New York, NY (PRWEB) February 11, 2014
NYC-based PIRA Energy Group reports that western Canadian and Bakken crude price differentials strengthened in January. On the week, U.S. stocks declined. In Japan, crude and product stocks also drew. Specifically, PIRA’s analysis of the oil market fundamentals has revealed the following:
Western Canadian and Bakken Crude Price Differentials Strengthened
Western Canadian and Bakken crude price differentials strengthened in January, as frigid temperatures in the North slowed production growth, and rail volume continued to rise. Cushing stocks were flat in January, but WTI moved into backwardation in anticipation of large stock draws following the recent startup of TransCanada's Gulf Coast pipeline.
Another U.S. Stock Decline
January has been remarkable with U.S. oil inventories falling over 700 MB/D or some 22 million barrels. This past week contributed 5.3 million barrels of the decline, all of which was in products since crude oil inventories built slightly.
Japanese Crude and Product Stocks Draw
Total commercial stocks drew 5.9 MMBbls on the week. Crude runs rose slightly and implied crude imports eased sufficiently to draw crude stocks 2.4 MMBbls. Finished product stocks also drew with declines in kerosene, fuel oil, and a more modest draw on gasoil stocks. Gasoil demand was relatively strong at 960 MB/D. Kerosene demand was surprisingly lower, but a low yield allowed for a strong stock draw rate of 139 MB/D for the week.
Aramco Crude Price Differentials for March
Saudi Arabia's formula prices for March were recently released. Pricing adjustments for the key markers were lowered for Asian destinations on all grades of crude, other than Arab Heavy. The greatest reduction was on the lightest grades, which saw more generous terms by as much as $1.40/Bbl. European pricing differentials were raised across the board, with the greatest increase at the heavy end. Pricing for purchases destined to the U.S. were left unchanged.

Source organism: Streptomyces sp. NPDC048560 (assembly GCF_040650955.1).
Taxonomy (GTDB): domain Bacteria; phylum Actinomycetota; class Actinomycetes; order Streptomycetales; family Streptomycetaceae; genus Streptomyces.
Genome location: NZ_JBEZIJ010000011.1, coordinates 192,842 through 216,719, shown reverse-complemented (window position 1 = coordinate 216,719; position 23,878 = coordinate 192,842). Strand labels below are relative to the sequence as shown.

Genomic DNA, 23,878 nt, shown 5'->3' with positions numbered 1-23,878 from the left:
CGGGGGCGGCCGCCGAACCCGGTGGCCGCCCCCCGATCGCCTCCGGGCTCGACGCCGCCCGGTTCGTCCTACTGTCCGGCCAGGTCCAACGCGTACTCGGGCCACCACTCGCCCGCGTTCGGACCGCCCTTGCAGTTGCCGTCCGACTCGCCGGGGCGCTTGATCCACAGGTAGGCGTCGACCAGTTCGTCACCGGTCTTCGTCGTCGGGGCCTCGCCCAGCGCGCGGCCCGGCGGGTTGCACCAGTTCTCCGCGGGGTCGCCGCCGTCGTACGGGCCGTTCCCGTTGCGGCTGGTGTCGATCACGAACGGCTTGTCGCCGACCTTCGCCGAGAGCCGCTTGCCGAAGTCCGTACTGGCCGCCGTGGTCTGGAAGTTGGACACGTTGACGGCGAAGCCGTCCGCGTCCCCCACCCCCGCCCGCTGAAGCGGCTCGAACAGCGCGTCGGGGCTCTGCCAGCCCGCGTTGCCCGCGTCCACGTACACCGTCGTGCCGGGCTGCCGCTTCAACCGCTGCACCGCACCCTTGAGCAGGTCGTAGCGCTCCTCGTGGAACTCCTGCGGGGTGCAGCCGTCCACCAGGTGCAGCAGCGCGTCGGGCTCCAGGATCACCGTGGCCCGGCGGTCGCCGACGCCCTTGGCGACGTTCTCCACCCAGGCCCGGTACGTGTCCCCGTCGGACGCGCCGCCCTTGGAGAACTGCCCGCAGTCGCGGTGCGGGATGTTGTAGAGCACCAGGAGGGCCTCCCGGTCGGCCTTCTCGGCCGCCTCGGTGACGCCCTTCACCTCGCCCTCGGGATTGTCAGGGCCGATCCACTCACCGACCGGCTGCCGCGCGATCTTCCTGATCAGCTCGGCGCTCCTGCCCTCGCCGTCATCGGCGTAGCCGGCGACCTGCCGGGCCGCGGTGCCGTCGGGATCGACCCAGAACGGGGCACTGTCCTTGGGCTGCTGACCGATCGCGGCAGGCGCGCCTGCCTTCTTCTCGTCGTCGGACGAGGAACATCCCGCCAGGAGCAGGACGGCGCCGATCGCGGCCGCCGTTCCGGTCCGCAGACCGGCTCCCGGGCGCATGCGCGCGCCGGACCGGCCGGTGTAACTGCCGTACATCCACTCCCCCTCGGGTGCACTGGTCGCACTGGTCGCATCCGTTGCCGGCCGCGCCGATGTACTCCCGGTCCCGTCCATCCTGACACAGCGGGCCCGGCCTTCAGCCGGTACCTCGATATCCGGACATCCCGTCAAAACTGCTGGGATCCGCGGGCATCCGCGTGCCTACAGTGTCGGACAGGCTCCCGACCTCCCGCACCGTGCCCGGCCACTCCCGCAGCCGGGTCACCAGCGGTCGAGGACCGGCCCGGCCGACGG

U.S. Propane Remains the Market Leader
U.S. propane remains the market leader as low inventories and on-going cold weather provides price support. The economics of moving cargoes from the USGC to either Europe or Asia has turned negative. Indeed, North Sea cargoes are due to arrive in the Northeast, as some U.S. export shipments are also canceled. The redirection of propane to the mid-continent seems to have been effective in taking some of the froth out of the market.
Ethanol Prices Higher
U.S. ethanol prices increased the week ending January 31 as weather-related production problems and rail car shortages persisted. Demand was strong as the manufacture of ethanol-blended gasoline rose to a five-week high, and inventories declined.
Ethanol Output Decreases
U.S. ethanol production declined to a three-week low of 895 MB/D the week ending January 31 from 900 MB/D in the preceding week as brutally cold weather and power shortages limited output. Inventories dropped by 193 thousand barrels to 16.7 million barrels, the largest week-on-week draw since October.
The information above is part of PIRA Energy Group's weekly Energy Market Recap, which alerts readers to PIRA’s current analysis of energy markets around the world as well as the key economic and political factors driving those markets.
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